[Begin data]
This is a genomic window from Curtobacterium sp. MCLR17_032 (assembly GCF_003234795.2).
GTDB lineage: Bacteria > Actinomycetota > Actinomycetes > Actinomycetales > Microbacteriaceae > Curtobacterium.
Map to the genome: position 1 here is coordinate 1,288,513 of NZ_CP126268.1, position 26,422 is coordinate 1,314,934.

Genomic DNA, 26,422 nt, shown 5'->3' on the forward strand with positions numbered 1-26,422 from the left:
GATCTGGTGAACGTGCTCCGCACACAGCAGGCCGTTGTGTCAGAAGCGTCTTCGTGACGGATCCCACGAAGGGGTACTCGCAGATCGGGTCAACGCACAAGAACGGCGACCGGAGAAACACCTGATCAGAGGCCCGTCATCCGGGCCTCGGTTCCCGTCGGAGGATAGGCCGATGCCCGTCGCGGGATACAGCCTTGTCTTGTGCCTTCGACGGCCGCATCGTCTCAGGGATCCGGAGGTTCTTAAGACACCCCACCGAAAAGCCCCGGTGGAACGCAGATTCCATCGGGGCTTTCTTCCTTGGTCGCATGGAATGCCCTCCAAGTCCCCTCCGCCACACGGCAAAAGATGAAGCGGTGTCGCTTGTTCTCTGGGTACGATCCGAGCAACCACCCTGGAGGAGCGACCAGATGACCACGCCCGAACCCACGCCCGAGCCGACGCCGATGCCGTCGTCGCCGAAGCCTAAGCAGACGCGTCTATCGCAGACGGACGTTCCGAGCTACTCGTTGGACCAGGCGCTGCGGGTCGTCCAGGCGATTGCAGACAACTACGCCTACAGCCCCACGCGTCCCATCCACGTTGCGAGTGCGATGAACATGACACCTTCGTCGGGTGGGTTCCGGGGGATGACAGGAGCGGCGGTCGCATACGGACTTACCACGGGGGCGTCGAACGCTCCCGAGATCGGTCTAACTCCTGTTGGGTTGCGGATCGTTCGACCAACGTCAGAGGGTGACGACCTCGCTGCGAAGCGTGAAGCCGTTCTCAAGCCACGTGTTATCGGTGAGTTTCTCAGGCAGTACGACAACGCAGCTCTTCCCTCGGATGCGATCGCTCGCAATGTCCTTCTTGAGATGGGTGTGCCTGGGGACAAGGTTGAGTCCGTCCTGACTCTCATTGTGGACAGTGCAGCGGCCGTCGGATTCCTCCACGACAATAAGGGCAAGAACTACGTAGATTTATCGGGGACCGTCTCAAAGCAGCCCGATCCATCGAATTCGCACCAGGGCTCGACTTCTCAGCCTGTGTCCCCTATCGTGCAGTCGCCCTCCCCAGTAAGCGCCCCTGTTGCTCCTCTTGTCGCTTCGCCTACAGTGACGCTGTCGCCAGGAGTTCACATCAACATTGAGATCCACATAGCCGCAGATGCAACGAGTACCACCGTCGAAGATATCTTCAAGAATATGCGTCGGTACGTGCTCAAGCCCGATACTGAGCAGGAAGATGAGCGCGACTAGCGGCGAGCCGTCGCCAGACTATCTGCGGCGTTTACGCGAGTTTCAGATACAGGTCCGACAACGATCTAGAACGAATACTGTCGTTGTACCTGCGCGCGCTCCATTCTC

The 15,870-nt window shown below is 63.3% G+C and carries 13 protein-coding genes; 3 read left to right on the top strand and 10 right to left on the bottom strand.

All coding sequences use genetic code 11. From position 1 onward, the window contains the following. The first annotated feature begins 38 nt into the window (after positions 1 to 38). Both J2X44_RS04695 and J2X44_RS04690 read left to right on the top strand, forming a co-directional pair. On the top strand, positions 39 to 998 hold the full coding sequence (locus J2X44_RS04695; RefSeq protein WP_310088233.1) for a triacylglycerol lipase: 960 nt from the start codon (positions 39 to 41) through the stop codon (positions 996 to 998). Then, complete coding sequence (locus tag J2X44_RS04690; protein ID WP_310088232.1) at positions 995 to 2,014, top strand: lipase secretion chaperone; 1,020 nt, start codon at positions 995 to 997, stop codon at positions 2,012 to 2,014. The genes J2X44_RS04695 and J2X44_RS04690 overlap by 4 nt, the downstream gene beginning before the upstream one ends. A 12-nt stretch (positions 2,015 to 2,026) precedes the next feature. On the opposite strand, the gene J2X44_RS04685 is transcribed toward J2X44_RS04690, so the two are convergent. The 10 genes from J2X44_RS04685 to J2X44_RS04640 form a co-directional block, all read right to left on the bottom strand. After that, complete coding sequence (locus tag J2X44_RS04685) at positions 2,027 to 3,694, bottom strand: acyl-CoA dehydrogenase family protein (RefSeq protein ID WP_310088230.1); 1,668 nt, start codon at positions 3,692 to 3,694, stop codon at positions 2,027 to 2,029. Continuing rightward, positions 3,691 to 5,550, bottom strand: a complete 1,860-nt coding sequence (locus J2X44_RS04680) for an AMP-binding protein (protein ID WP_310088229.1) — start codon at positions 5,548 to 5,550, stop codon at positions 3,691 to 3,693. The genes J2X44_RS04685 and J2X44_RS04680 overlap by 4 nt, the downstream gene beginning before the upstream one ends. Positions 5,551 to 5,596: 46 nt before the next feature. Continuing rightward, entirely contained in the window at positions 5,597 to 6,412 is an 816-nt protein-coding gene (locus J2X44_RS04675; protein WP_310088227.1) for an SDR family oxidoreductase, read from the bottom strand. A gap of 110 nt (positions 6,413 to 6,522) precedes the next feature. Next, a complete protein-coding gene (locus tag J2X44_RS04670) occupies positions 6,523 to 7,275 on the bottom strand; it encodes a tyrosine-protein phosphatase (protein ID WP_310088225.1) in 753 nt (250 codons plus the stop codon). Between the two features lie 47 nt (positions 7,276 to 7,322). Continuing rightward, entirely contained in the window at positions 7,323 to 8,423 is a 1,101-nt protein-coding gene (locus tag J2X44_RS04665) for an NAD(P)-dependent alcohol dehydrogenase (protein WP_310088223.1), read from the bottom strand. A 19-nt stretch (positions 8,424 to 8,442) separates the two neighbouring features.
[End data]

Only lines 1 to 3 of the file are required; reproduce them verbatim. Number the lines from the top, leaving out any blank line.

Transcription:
This is a genomic window from Curtobacterium sp. MCLR17_032 (assembly GCF_003234795.2).
GTDB lineage: Bacteria > Actinomycetota > Actinomycetes > Actinomycetales > Microbacteriaceae > Curtobacterium.
Map to the genome: position 1 here is coordinate 1,288,513 of NZ_CP126268.1, position 26,422 is coordinate 1,314,934.